ST. PAUL — A Minnesota Senate panel on Thursday, March 14, voted to outlaw abortion after 20 weeks of pregnancy, paving the way for the proposal to advance in the Legislature. The bill would ban abortions on women who are past 20 weeks in their pregnancy except in cases of possible death or serious physical harm. Risk of substantial and irreversible psychological or emotional conditions would not be included.
ST. PAUL — A Minnesota Senate panel on Wednesday, March 13, advanced a proposal to let the Prairie Island Indian Community maintain a police department without approval from a county sheriff. The bill would change existing law that requires tribes to sign a mutual-aid agreement with the county sheriff's department before they can set up a police department.
ST. PAUL — The Minnesota Senate on Monday, March 11, advanced a proposal to keep subsidizing health insurance companies for three years, setting up a conflict with Gov. Tim Walz and Democrats. The proposal would maintain the reinsurance program, which lets the state absorb some of the expense to private health insurers to offset the cost of care for some of the pricier claims they cover.
ST. PAUL — The Minnesota House of Representatives on Thursday, March 7, advanced a proposal to add language to the state Constitution providing for gender equality under the law but not before pivoting into questions about abortion and transgender athletes. At issue was one word in the bill: gender. The proposal, House File 13, would ask Minnesota voters whether to enshrine in the Minnesota Constitution that “equality of rights under the law shall not be abridged or denied on account of gender."
ST. PAUL — Hundreds of gun control supporters and opponents packed into a Minnesota Capitol hearing room and overflow spaces Wednesday, Feb. 27, ahead of scheduled testimony on a pair of bills aimed at adding background checks for firearm purchases and allowing "red flag" removal provisions. Tensions were high and testimony was expected to run late into the night as the proposals came up for consideration in the House Public Safety and Criminal Justice Reform Finance and Policy Division.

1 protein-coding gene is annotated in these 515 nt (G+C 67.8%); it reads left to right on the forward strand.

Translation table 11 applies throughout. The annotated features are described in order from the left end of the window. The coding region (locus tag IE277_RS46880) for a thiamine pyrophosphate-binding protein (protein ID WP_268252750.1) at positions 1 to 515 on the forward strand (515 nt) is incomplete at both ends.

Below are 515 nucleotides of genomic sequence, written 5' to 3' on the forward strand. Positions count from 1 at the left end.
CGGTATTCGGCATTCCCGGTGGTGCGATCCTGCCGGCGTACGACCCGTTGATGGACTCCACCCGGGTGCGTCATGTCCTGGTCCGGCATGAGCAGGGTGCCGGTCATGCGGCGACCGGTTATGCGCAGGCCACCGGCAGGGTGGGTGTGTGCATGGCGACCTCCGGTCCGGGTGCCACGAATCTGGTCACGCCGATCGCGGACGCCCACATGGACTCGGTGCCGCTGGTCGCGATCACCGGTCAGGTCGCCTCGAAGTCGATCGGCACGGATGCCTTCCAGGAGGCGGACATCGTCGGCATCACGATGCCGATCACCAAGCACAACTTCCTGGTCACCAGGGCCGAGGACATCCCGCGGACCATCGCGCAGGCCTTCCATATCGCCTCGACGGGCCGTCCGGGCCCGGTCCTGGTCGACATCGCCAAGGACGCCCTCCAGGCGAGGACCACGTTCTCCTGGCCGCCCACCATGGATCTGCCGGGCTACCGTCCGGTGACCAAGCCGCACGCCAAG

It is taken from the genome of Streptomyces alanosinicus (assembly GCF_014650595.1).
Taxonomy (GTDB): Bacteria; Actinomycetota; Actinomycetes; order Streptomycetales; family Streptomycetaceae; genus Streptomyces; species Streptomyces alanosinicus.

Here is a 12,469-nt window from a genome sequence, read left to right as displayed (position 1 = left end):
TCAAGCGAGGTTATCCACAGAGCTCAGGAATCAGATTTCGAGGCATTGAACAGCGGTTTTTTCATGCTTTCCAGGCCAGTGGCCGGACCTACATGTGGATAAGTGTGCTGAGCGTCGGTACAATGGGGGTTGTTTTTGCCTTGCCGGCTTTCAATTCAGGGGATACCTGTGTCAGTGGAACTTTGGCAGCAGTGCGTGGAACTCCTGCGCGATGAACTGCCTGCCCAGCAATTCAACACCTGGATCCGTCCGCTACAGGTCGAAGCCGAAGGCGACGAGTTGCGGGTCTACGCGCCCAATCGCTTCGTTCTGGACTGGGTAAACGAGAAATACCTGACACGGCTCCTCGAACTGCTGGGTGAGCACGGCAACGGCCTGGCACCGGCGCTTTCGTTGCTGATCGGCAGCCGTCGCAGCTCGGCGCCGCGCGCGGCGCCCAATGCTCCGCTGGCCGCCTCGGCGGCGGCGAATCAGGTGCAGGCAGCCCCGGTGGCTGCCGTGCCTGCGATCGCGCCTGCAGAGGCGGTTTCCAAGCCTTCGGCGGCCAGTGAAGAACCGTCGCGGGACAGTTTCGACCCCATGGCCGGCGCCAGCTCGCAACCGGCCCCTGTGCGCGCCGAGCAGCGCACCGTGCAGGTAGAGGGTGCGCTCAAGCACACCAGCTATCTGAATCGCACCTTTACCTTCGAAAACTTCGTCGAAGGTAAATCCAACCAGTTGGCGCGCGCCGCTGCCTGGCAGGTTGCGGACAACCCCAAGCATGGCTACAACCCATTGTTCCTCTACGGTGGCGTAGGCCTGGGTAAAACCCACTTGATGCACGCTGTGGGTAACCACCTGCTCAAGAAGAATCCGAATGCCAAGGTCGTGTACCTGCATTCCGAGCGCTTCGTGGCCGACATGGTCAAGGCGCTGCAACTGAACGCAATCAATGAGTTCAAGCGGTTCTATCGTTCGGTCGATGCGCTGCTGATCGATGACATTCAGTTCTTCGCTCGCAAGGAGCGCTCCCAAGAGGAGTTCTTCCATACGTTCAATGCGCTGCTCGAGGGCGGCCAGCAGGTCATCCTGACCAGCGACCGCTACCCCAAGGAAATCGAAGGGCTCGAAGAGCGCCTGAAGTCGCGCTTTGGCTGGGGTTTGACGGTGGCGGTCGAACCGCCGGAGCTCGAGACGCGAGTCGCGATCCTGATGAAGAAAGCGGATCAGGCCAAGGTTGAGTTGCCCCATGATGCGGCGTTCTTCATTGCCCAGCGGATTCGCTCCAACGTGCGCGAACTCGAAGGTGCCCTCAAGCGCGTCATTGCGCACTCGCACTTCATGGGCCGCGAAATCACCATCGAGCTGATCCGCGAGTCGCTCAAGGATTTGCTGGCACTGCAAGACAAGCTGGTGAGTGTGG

ST. PAUL — About eight years after the creation of the state's hub for information technology services, reviews of the agency yielded mixed results. That's according to a Minnesota Office of the Legislative Auditor report released on Wednesday, Feb. 27. While the state is better positioned to fight cybersecurity threats and can leverage its size to get better deals on software purchases, it's hard to say if consolidating the state's IT resources improved efficiency or spending, the report said.
ST. PAUL -- The state should take advantage of the current low interest rates and pass a $1.3 billion bonding bill to cover the cost of a slate of projects, Gov. Tim Walz said Tuesday, Feb. 26. The call from the Democratic-Farmer-Labor governor came in a nonbonding year at the Legislature and while it bucked the state's traditional schedule, Walz said it was crucial to pass the bill to resolve some of the state's most pressing issues.
ST. PAUL - Gov. Tim Walz on Tuesday, Feb. 19, presented his first budget proposal which came with a $49.5 billion price tag for the next two years. It includes a boost for Minnesota schools, local communities and health care programs. And to fund those programs, as well as a transportation and infrastructure package, the DFL governor planned to use a projected $1.5 billion surplus and new taxes. Democratic lawmakers were largely supportive of the proposal while Republicans, who hold a key two-seat advantage in the Senate, said they'd oppose several pieces.
ST. PAUL -- A series of failures and flawed decisions at nearly every step of the rollout of the state's computer system used to get vehicle titles and license plate tabs fueled headaches and long waits for Minnesotans over the last two years.
ST. PAUL - Minnesota lawmakers weighed some of the first proposals aimed at addressing the shortage of child care providers in Minnesota's rural areas Wednesday, Feb. 13. Lawmakers on the Senate Committee on Family Care and Aging advanced two bills that would set aside up $10 million in grants to help child care providers in Greater Minnesota expand and clarify training requirements for providers. And they heard testimony about other efforts to reduce some of the regulatory burdens forcing child care providers to shutter.